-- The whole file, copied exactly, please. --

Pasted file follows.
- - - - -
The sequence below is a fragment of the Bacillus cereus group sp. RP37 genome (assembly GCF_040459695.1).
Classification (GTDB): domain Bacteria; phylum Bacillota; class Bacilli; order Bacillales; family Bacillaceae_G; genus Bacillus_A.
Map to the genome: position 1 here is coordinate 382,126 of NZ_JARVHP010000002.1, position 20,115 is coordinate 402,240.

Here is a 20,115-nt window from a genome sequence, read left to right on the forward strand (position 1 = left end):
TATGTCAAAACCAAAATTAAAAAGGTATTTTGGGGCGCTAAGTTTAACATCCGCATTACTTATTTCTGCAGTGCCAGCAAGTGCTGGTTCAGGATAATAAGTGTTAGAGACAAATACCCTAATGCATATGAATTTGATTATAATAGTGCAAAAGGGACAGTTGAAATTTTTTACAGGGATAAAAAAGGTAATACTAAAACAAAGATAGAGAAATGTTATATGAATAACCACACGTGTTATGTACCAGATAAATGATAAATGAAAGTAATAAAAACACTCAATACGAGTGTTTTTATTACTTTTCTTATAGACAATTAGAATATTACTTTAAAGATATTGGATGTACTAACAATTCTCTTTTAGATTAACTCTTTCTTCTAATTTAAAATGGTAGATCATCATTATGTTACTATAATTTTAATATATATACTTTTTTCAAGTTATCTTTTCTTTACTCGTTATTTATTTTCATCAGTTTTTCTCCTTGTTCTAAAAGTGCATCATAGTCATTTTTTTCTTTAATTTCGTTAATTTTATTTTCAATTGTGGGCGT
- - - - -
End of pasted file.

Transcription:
The sequence below is a fragment of the Bacillus cereus group sp. RP37 genome (assembly GCF_040459695.1).
Classification (GTDB): domain Bacteria; phylum Bacillota; class Bacilli; order Bacillales; family Bacillaceae_G; genus Bacillus_A.
Map to the genome: position 1 here is coordinate 382,126 of NZ_JARVHP010000002.1, position 20,115 is coordinate 402,240.

Here is a 20,115-nt window from a genome sequence, read left to right on the forward strand (position 1 = left end):
TATGTCAAAACCAAAATTAAAAAGGTATTTTGGGGCGCTAAGTTTAACATCCGCATTACTTATTTCTGCAGTGCCAGCAAGTGCTGGTTCAGGATAATAAGTGTTAGAGACAAATACCCTAATGCATATGAATTTGATTATAATAGTGCAAAAGGGACAGTTGAAATTTTTTACAGGGATAAAAAAGGTAATACTAAAACAAAGATAGAGAAATGTTATATGAATAACCACACGTGTTATGTACCAGATAAATGATAAATGAAAGTAATAAAAACACTCAATACGAGTGTTTTTATTACTTTTCTTATAGACAATTAGAATATTACTTTAAAGATATTGGATGTACTAACAATTCTCTTTTAGATTAACTCTTTCTTCTAATTTAAAATGGTAGATCATCATTATGTTACTATAATTTTAATATATATACTTTTTTCAAGTTATCTTTTCTTTACTCGTTATTTATTTTCATCAGTTTTTCTCCTTGTTCTAAAAGTGCATCATAGTCATTTTTTTCTTTAATTTCGTTAATTTTATTTTCAATTGTGGGCGT